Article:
Webster, Alexander (DNB00)
WEBSTER, ALEXANDER (1707–1784), Scots writer, was the son of James Webster, by his second wife, Agnes, daughter of Alexander Menzies of Culter in Lanarkshire.
The father, James Webster (1658?–1720), minister, was born in 1658 or 1659, and studied at St. Andrews University, but, quarrelling with Archbishop Sharp, he had to leave the university before he took his M.A. degree. He joined the covenanters, and twice suffered imprisonment for his religious opinions. After the revolution he was appointed presbyterian minister of Liberton (near Edinburgh) in 1688, was removed to Whitekirk in 1691, and thence in 1693 to the collegiate church, Edinburgh, which he retained until his death on 18 May 1720 (Scott, Fasti Eccles. Scot. i. 53, 116, 385).
Alexander Webster was born at Edinburgh in 1707, and was educated at the high school there. In 1733 he was licensed as a preacher by the presbytery of Haddington, and in the same year was appointed assistant and successor to Allan Logan, minister of Culross. On Logan's death in September 1733 Webster assumed the full charge, and in June 1737 he was translated to the Tolbooth church, Edinburgh. Webster's favourite study had been mathematics, and he applied his knowledge in a philanthropic manner. In 1742 he laid before the general assembly a proposal for providing annuities for the widows of clergymen, basing his plan upon actuarial calculations. To obtain information that would enable him to formulate his scheme, he put himself in communication with all the presbyteries in Scotland; and the tables of average longevity drawn up by him were so accurate that they have since formed the basis for similar calculations made by modern life insurance companies. Webster received in 1744 the thanks of the general assembly for his labours. In August 1748 he was appointed chaplain to the Prince of Wales; and on 24 May 1753 he was elected moderator of the general assembly. Previous to 1755 no census had been taken in Scotland, and the government, through Lord-president Dundas, commissioned Webster in that year to obtain figures as to the population. Sir Robert Sibbald [q. v.] had projected an enumeration of this kind in 1682, but it had never been accomplished. The plan taken by Webster was to send a schedule of queries to every parish minister in Scotland, and from the replies thus obtained he made up the first census of the kingdom in 1755. The manuscripts of this work are now in the Advocates' Library, Edinburgh. They were used by Sir John Sinclair [q. v.] when he made up his statistical account of Scotland at the close of last century; and Sinclair adopted the system which Webster had devised. On 24 Nov. 1760 Webster obtained the degree of D.D. from Edinburgh University. In the following month he was one of a deputation sent by the general assembly to present an address to George III on his accession to the throne. He was appointed general collector of the ministers' widows' fund in June 1771, and in that year was made one of his majesty's chaplains-in-ordinary for Scotland and a dean of the Chapel Royal. He died on 25 Jan. 1784. In 1737 he married Mary, daughter of Colonel John Erskine of Alva, by whom he had six sons and a daughter; his wife died on 28 Nov. 1766.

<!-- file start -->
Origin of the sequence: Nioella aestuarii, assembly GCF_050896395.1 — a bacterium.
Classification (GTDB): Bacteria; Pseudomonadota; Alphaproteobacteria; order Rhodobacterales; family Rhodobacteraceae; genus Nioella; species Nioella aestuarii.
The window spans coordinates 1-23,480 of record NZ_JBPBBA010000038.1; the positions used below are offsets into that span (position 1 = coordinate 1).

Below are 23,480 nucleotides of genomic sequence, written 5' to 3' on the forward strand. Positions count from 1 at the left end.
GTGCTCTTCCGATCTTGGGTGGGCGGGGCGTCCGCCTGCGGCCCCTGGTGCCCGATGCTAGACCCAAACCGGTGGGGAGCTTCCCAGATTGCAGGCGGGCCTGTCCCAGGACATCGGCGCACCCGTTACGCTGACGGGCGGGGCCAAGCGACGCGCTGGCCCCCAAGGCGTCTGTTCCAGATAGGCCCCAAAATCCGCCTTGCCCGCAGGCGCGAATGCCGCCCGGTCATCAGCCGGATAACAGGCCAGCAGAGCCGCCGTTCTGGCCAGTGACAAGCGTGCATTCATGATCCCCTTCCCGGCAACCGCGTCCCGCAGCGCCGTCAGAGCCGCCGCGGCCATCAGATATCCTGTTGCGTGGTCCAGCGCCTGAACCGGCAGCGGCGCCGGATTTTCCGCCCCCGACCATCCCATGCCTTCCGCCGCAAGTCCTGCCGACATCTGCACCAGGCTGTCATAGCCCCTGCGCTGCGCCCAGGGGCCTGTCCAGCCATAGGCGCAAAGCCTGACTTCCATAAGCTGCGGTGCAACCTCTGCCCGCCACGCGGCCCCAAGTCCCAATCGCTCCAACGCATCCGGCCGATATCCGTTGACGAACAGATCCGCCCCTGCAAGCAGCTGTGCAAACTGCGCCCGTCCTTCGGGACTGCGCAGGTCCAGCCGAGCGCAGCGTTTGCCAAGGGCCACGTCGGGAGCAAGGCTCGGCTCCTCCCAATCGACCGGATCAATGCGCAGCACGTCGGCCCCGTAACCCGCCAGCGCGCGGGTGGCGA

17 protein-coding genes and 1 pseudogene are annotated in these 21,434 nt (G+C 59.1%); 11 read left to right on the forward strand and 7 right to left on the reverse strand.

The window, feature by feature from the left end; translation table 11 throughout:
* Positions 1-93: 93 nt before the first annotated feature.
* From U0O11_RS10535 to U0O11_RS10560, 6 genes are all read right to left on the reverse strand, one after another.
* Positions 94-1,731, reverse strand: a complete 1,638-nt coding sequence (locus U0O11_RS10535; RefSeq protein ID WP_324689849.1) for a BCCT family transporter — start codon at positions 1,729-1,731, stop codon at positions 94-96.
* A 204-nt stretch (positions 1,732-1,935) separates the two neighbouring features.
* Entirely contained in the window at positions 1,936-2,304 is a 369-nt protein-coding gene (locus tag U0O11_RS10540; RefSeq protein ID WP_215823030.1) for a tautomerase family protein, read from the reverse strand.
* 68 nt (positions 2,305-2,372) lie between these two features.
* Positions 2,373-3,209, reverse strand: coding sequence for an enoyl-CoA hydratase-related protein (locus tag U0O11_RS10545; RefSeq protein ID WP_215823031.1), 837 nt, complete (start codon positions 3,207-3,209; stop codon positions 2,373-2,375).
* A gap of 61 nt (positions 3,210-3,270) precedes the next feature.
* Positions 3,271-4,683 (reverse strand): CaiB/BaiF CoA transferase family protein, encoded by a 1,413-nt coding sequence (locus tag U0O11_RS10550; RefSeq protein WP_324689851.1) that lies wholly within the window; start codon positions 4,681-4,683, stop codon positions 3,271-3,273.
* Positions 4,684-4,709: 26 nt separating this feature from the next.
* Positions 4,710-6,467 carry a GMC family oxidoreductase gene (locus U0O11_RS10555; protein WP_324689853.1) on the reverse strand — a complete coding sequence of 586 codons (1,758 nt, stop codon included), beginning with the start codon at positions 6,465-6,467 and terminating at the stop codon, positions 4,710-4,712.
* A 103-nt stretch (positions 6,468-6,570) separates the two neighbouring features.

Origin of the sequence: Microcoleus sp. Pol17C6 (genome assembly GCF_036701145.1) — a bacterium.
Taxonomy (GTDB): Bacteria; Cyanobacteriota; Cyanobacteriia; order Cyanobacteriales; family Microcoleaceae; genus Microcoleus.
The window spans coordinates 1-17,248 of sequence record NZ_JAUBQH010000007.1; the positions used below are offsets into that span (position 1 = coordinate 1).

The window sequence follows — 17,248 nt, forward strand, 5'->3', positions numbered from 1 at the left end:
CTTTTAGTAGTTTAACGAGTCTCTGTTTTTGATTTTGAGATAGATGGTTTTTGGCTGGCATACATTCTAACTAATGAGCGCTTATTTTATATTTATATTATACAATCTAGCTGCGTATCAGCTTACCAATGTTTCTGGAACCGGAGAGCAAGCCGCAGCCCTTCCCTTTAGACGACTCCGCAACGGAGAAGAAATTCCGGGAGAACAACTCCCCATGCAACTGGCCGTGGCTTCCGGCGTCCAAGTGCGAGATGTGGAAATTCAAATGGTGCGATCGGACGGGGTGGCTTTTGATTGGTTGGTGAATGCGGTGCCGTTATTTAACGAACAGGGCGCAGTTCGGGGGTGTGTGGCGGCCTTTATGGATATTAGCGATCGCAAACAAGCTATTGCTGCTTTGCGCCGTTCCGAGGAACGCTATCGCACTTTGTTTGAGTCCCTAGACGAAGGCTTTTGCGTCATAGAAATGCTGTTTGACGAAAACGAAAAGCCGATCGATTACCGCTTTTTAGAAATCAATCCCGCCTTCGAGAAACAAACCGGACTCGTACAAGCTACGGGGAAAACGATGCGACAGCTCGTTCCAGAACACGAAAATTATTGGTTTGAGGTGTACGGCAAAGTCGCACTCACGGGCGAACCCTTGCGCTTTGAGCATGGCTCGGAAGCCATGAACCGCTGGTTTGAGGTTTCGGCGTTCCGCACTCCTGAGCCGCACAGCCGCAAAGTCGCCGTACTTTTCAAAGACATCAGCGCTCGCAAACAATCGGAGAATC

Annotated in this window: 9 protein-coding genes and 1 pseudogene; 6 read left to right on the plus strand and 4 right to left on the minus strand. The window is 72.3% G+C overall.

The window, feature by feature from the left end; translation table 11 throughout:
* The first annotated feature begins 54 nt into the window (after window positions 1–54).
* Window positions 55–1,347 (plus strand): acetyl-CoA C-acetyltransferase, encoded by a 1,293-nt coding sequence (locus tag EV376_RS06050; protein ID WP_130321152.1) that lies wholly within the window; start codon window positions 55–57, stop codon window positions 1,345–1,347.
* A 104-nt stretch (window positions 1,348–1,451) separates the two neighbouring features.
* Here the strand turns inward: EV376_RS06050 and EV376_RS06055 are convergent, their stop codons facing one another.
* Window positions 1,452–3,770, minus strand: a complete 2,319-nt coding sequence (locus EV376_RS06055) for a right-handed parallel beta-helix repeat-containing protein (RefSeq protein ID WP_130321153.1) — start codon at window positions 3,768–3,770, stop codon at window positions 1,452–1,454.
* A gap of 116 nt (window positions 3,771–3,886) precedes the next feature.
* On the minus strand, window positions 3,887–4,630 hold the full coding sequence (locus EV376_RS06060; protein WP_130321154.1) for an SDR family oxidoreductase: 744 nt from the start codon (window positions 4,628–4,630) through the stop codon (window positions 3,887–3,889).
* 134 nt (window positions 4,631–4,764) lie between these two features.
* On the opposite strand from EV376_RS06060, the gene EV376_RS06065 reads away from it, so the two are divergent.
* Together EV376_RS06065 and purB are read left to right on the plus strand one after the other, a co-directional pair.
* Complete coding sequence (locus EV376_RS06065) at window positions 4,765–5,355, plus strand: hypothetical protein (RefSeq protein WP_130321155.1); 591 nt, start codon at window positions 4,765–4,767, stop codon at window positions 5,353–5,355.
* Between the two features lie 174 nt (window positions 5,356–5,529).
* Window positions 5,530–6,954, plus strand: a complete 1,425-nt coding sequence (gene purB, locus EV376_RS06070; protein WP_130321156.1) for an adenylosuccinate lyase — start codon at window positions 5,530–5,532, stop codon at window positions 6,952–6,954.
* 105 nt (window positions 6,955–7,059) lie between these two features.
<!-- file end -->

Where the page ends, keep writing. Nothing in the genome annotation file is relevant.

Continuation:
Webster was a devoted adherent of the house of Hanover. When Prince Charles Edward entered Edinburgh, Webster was almost the only minister who remained in the city; and it is said that it was through his importunity that Colonel James Gardiner (1688–1745) [q. v.] was induced to precipitate the encounter at Prestonpans, where Gardiner was slain. After Culloden had terminated the Jacobite rising, Webster preached a sermon in the Tolbooth church on 23 June 1746, in which he eulogised the conduct of the Duke of Cumberland. He is credited with the authorship of the song, ‘Oh, how could I venture to love one like thee!’ which was first published in the ‘Scots Magazine’ for 1747 (ix. 589), and is often referred to as a model love-song. It is said that he suggested to Lord-provost George Drummond the plan for the construction of the new town of Edinburgh which has since been carried out.
His portrait, painted by David Martin, was placed in the hall of the ministers' widows' fund office, and an engraved portrait was published in the ‘Scots Magazine’ for 1802. His principal publications are: 1. ‘Divine Influence the True Spring of the Extraordinary Work at Cambuslang,’ 1742 (a defence of the revival that followed Whitefield's preaching); second edition with postscript, 1742. 2. ‘Vindication of the Postscript,’ 1743. 3. ‘Calculations, with the Principles and Data on which they are instituted relative to the Widows' Scheme,’ 1748. 4. ‘Zeal for the Civil and Religious Interests of Mankind commended,’ 1754.[Chambers's Eminent Scotsmen, ed. 1872 iii. 506; Scots Magazine, 1747 ix. 589, 1802 lxiv. 277, 384, 411; Scott's Fasti, i. 51, iv. 586; Catalogue of Edinburgh Graduates, p. 242.]